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Scythe Mugen Max SCMGD-1000 Heatsink Review
Scythe Mugen Max SCMGD-1000 Heatsink Review
Abstract: Scythe's Mugen Max heatsink weighs 870grams and stands 166mm tall. The heatsink is constructed around six 6mm diameter copper heatpipes which are soldered to a 2mm thick nickel plated copper base plate. The heatpipes are swaged into a 113x145x84mm aluminum fin stack which is roughly broken up into four nearly-separate cooling towers.

 Manufacturer  Category  Published  Author 
Scythe   Cooling / Heatsinks   Apr 20, 2015   Max Page  

Home > Reviews > Page: 360° View - Scythe Mugen Max Heatsink

360° View - Scythe Mugen Max Heatsink

Information on Frostytech's test methodology is available here.

Scythe's Mugen Max heatsink stands 166mm tall and ships with a 140mm "Glidestream" fan that draws power from a standard 4-pin PWM fan header. The six, 6mm diameter heatpipes are spaced roughly 30mm apart as they pass through the 104mm tall aluminum fin stack. The cooling fins are essentially separated into four 31.5mm wide towers. Each aluminum fin measures 0.4mm thick and is spaced ~2.75mm apart. The bottom-most fin is elevated 42mm above the socket for good motherboard component clearance.

Wire fan clips without thumb tabs are used to mount the fan. The six heat pipes are soldered to a thin nickel plated copper base plate and to the aluminum cap. The heatpipes are swaged into the aluminum fins for a good thermal joint. Note that the base of the Mugen Max heatsink is not centered, but rather positioned towards the leading fin edge.

The leading and trailing edge of each aluminum fin has a serrated profile to reduce the towers' airflow resistance. The nickel plated copper base of the Scythe Mugen Max heatsink measures 42.5 x 38mm in size and 2mm thick. The aluminum base support on top of the heatpipes is 12mm thick. The top of the Mugen Max is covered by a shiny aluminum fan shroud, which gives it a nice minimalist profile.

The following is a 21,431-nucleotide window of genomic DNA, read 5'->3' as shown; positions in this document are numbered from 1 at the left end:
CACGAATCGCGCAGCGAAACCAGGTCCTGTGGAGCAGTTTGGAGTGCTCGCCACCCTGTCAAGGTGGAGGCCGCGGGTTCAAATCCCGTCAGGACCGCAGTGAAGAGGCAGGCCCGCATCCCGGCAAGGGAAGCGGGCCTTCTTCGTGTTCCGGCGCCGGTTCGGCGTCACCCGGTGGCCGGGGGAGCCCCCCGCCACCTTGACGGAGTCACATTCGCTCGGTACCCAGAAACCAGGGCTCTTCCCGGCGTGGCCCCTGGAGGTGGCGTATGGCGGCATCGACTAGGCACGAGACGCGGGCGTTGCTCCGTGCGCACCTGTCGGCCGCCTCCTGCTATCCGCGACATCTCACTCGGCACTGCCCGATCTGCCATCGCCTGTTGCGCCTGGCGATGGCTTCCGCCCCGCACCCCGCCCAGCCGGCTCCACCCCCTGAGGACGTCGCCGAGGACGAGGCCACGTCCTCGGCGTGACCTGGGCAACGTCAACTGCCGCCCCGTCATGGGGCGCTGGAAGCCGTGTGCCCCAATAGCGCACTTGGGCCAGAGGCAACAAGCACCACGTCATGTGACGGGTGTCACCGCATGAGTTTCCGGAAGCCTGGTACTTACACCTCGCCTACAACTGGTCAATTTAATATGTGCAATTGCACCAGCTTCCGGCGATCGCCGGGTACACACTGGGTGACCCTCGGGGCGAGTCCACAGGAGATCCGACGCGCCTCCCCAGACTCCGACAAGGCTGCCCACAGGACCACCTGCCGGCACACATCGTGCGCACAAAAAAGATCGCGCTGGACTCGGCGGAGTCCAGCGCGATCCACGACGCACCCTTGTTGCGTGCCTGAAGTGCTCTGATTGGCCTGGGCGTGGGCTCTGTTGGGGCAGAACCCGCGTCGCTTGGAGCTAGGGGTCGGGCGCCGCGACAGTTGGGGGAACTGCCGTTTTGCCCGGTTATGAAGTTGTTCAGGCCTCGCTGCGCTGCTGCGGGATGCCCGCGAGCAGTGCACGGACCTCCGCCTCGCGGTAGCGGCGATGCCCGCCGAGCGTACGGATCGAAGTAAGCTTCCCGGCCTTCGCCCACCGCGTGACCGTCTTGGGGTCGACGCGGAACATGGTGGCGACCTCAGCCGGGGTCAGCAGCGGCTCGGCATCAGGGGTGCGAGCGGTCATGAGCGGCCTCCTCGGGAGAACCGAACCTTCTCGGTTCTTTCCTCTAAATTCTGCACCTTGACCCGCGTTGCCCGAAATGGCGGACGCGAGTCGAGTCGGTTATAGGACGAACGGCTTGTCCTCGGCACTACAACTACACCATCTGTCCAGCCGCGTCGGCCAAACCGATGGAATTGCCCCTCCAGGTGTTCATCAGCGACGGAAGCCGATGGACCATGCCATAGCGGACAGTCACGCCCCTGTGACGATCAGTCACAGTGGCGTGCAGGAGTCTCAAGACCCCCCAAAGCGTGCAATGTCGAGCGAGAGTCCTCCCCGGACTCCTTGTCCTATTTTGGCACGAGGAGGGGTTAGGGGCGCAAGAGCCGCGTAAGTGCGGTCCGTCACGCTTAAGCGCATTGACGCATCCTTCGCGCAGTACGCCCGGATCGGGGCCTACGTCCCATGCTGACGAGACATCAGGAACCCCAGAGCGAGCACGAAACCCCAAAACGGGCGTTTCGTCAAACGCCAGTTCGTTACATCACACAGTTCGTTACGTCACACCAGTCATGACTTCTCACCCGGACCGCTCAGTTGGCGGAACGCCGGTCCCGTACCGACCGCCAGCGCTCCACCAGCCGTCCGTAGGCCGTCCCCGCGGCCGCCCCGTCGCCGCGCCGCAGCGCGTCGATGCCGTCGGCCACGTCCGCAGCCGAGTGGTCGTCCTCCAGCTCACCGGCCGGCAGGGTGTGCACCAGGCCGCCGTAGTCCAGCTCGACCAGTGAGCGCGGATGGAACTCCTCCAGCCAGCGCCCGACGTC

Base Finish and Flatness

Flipping a heatsink over to inspect the business end is often a simple indicator of overall cooler quality. More practically speaking, a heatsink is in many ways only as effective as the contact it makes with the processor - the flatter and smoother the better. Base finish is one of the criteria that Frostytech measure in the course of evaluating heatsinks, and it involves two distinct aspects. Surface Finish is the first; this is calculated with the aid of Surface Roughness Comparator that has a cross section of common machine surface finishes and their numerical surface roughness equivalents in microinches. The second is Surface Flatness. This is tested with an engineer's straight edge or proven flat surface, in two axes.

The base of Scythe's Mugen Max heatsink consists of a 2mm thick sheet of nickel plated copper soldered onto the six semi-flattened heatpipes. The copper looks to have been punched from sheet stock, before being plated. The surface finish is very smooth, surface roughness at or better than ~8 microinches. When compared to an engineer's straight edge however, the Mugen Max base is convex in both axes.

Here's a shot of the base of the Mugen Max heatsink after it was tested on one of Frostytech's synthetic thermal test platforms. Two things are remarkable about this; although only a small area made good contact with the flat copper interface die and nearly half the heatsink base was effectively out of contact (as evidenced by the undisturbed thermal compound), the base plate is well soldered to the heatpipes and acted as it was designed, spreading heat laterally. It's not ideal, but given how little of the heatsink was in contact with the heat source, the thermal performance it did achieve is kind of impressive.

Sound level measurements are coming up next on Frostytech...

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Table of Contents:

 1:  Scythe Mugen Max SCMGD-1000 Heatsink Review
 2: — 360° View - Scythe Mugen Max Heatsink
 3:  Sound Level Measurements: Which Heatsink is Quietest?
 4:  AMD Heatsink Temperature Comparisons
 5:  Intel LGA115x/775 Heatsink Temperature Comparisons
 6:  Intel LGA2011 Heatsink Temperature Comparisons

List all Scythe heat sinks that Frostytech tested?

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